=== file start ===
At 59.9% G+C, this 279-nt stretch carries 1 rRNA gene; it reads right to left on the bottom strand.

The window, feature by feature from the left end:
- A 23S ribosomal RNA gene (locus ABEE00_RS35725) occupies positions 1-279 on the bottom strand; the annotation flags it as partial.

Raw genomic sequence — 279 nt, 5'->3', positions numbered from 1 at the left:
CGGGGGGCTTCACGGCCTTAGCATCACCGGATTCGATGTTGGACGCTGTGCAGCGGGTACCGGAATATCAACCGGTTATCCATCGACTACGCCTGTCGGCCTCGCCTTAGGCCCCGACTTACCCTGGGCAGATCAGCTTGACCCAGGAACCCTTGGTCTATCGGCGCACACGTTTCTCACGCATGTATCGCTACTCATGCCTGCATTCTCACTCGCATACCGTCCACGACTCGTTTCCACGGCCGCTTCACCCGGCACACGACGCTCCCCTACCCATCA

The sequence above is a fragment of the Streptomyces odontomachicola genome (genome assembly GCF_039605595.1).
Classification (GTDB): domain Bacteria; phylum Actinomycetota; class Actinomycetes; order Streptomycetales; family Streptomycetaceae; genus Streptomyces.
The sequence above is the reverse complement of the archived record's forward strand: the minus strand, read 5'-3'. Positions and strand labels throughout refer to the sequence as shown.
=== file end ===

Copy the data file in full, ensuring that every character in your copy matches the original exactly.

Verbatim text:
At 59.9% G+C, this 279-nt stretch carries 1 rRNA gene; it reads right to left on the bottom strand.

The window, feature by feature from the left end:
- A 23S ribosomal RNA gene (locus ABEE00_RS35725) occupies positions 1-279 on the bottom strand; the annotation flags it as partial.

Raw genomic sequence — 279 nt, 5'->3', positions numbered from 1 at the left:
CGGGGGGCTTCACGGCCTTAGCATCACCGGATTCGATGTTGGACGCTGTGCAGCGGGTACCGGAATATCAACCGGTTATCCATCGACTACGCCTGTCGGCCTCGCCTTAGGCCCCGACTTACCCTGGGCAGATCAGCTTGACCCAGGAACCCTTGGTCTATCGGCGCACACGTTTCTCACGCATGTATCGCTACTCATGCCTGCATTCTCACTCGCATACCGTCCACGACTCGTTTCCACGGCCGCTTCACCCGGCACACGACGCTCCCCTACCCATCA

The sequence above is a fragment of the Streptomyces odontomachicola genome (genome assembly GCF_039605595.1).
Classification (GTDB): domain Bacteria; phylum Actinomycetota; class Actinomycetes; order Streptomycetales; family Streptomycetaceae; genus Streptomyces.
The sequence above is the reverse complement of the archived record's forward strand: the minus strand, read 5'-3'. Positions and strand labels throughout refer to the sequence as shown.